Brian Reynolds, Rosenblatt Securities, sees the panic in oil running its course in the next few weeks.» Read More
A worsening credit crunch and its broad impact on financial markets has some dealmakers predicting that leveraged buyouts are on hold for the rest of the year and perhaps well into 2008.
Even if the Federal Reserve cuts rates, consumers are still going to be spending less. Guess where they will go looking first for cheaper goods.Investing can be confusing. Luckily, Cramer has mapped out some road rules for all you Home Gamers trying to navigate the jungle that is Wall Street. Think of it as "Mad Money 101" –- some fundamental advice to keep in mind as you play the market. Whether you're a first time investor or a seasoned financier, it's always good to remember the basics.
Global financial turmoil prompted the Bank of Japan to hold rates on Thursday and warn that the tremors would take time to settle, and the European Central Bank was inundated with demand at a new money market tender.
Stoked by positive developments on the credit and mortgage front, stocks are building on yesterday's gains and look ready to spring higher on the open.
U.S. retailers are still sweating through the back-to-school shopping season, but an early chill has already crept into their prospects for the all-important holiday season.
Quality Home Loans, a subprime mortgage lender, has filed for Chapter 11 bankruptcy, joining at least a dozen other home loan providers to seek court protection this year as the U.S. housing market slumped.
A global credit squeeze has most economists convinced the Federal Reserve will come to the rescue and cut interest rates next month, a Reuters poll showed on Wednesday.
H&R Block said on Wednesday its Block Financial unit tapped working capital credit lines twice as a skittish market cuts off its access to short-term debt financing.
Wall Street prepares for lift off on the opening amid calmer credit markets, higher world stock markets and some merger news. European stock markets are comfortably higher, and Asia closed higher though Japan stocks were flat on the rising yen.
Something important happened in the stock market today--nothing. For the first time in almost a month, stocks were not buffeted by anxieties about credit issues, or by volatility in the bond market, or by extremes in volatility, or even by attempts to sell off financial stocks on any rally.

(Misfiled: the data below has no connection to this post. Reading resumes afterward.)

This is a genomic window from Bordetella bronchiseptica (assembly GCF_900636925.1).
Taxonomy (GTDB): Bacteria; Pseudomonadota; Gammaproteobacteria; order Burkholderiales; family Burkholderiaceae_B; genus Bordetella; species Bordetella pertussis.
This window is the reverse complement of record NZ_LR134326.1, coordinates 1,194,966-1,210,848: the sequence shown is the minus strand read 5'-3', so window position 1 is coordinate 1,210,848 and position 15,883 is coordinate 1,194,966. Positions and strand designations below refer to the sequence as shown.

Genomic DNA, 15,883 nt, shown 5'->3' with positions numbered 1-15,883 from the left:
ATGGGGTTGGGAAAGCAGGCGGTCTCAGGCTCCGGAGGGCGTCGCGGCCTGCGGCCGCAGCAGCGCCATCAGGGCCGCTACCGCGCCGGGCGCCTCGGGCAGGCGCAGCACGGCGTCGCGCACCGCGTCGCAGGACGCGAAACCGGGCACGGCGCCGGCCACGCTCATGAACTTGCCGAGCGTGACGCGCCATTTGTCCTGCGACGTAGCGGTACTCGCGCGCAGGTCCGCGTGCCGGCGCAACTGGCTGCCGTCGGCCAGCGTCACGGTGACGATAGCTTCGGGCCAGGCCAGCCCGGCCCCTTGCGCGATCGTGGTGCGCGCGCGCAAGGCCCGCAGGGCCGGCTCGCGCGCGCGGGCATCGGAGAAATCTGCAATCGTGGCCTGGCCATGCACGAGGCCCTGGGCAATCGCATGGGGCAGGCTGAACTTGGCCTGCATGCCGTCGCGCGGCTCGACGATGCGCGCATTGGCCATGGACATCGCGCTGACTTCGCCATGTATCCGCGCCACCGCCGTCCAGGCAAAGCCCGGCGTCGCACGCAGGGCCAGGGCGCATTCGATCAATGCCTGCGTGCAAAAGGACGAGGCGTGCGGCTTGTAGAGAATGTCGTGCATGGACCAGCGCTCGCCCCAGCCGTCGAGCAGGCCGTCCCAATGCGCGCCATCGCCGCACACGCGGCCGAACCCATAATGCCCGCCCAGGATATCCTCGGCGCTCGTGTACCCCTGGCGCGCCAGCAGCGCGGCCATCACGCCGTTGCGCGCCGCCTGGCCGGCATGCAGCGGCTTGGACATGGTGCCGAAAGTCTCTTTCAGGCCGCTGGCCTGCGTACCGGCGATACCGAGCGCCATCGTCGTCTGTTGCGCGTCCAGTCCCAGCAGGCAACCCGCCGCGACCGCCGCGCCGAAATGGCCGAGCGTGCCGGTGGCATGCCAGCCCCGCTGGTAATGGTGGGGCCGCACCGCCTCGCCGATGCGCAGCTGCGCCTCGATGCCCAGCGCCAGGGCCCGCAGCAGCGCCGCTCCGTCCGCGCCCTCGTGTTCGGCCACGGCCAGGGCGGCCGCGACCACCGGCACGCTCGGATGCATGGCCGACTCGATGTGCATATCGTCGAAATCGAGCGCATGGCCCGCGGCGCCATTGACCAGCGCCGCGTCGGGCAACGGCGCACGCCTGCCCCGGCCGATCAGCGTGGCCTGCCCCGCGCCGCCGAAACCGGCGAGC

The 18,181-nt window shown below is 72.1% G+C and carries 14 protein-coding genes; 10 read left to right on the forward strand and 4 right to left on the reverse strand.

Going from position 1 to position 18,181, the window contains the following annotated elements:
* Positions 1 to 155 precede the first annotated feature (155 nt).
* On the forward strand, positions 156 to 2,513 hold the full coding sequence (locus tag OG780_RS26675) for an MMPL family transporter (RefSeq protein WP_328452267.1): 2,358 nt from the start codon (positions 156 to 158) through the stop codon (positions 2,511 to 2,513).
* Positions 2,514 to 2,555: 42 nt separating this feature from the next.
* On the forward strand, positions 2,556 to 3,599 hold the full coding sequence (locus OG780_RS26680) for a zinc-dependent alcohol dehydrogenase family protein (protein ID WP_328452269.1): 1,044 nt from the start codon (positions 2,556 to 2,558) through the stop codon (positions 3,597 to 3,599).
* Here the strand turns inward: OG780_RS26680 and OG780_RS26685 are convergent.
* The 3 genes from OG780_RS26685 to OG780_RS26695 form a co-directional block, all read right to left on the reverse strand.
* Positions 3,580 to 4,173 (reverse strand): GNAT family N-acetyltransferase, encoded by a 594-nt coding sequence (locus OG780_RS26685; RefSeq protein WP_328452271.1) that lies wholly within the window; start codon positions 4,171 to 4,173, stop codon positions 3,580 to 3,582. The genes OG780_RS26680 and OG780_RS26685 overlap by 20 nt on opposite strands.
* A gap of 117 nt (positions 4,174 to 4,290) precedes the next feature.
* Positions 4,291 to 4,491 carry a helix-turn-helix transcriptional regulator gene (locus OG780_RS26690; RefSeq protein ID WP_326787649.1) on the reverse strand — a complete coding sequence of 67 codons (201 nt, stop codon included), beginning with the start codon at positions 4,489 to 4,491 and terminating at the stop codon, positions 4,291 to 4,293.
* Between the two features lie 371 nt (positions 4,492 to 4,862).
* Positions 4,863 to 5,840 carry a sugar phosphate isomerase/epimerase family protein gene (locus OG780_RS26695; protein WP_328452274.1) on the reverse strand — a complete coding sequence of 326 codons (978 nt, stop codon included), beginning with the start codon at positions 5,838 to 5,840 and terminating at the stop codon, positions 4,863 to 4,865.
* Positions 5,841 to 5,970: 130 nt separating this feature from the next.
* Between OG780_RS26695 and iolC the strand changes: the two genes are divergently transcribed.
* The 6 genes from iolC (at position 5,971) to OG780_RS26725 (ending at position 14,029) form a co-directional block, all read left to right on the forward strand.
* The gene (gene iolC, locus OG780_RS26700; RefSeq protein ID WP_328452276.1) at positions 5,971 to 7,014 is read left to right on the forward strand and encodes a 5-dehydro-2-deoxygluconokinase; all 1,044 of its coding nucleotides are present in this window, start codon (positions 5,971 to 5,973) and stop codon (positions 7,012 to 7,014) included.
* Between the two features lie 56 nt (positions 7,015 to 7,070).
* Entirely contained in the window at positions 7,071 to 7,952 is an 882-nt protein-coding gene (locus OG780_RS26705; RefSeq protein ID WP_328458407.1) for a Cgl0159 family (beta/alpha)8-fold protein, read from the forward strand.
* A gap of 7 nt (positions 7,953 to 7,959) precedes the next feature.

U.S. Treasury Secretary Henry Paulson may say the fundamentals of the economy are sound, but Cramer isn't buying it.Investing can be confusing. Luckily, Cramer has mapped out some road rules for all you Home Gamers trying to navigate the jungle that is Wall Street. Think of it as "Mad Money 101" –- some fundamental advice to keep in mind as you play the market. Whether you're a first time investor or a seasoned financier, it's always good to remember the basics.
Recent market turmoil only warrants a change in interest rates by the U.S. central bank if it hits the outlook for inflation or growth, Federal Reserve Bank of Richmond President Jeffrey Lacker said on Tuesday, noting that price pressures remain a worry.
Senate Finance Committee Chairman Christopher Dodd told CNBC he asked the Bush administration to lift the portfolio caps on housing finance giants Fannie Mae and Freddie Mac, but Treasury Secretary Henry Paulson expressed reluctance to do so.
The U.S. Federal Reserve took several more steps Tuesday to add to the liquidity of the banking system.
Stock traders will be looking over their shoulders at the credit markets as a furious flight to quality into Treasuries keeps the pressure on stocks prices. For now, stock futures are higher and look set for a firmer opening.
Senate Banking Chairman Christopher Dodd told CNBC he believes the Federal Reserve was lax in its responsibilities by not preventing the surge of subprime mortgage loans. Dodd also said he will meet with Fed Chairman Ben Bernanke and Treasury Secretary Henry Paulson on Tuesday morning.
Beneath a fairly quiet August day with unexceptional volume, the markets continued to reveal an underlying nervousness.
Thornburg Mortgage's president Larry Goldstone told CNBC Monday that there is still a crisis of investor confidence in the mortgage market but that the residential mortgage lender expects to be profitable.
Wall Street is set for a higher open after world stock markets rebounded in a Fed-inspired relief rally. Tokyo stocks were up 3%, the biggest gain in more than a year, in its first trading day since the Fed move. European stock markets, up sharply Friday, continue to rise this morning.
Global investors will likely remain wary this week as uncertainty about the credit crisis persists, even after the U.S. Federal Reserve in a rare move on Friday slashed the rate it charges banks on loans and encouraged more borrowing.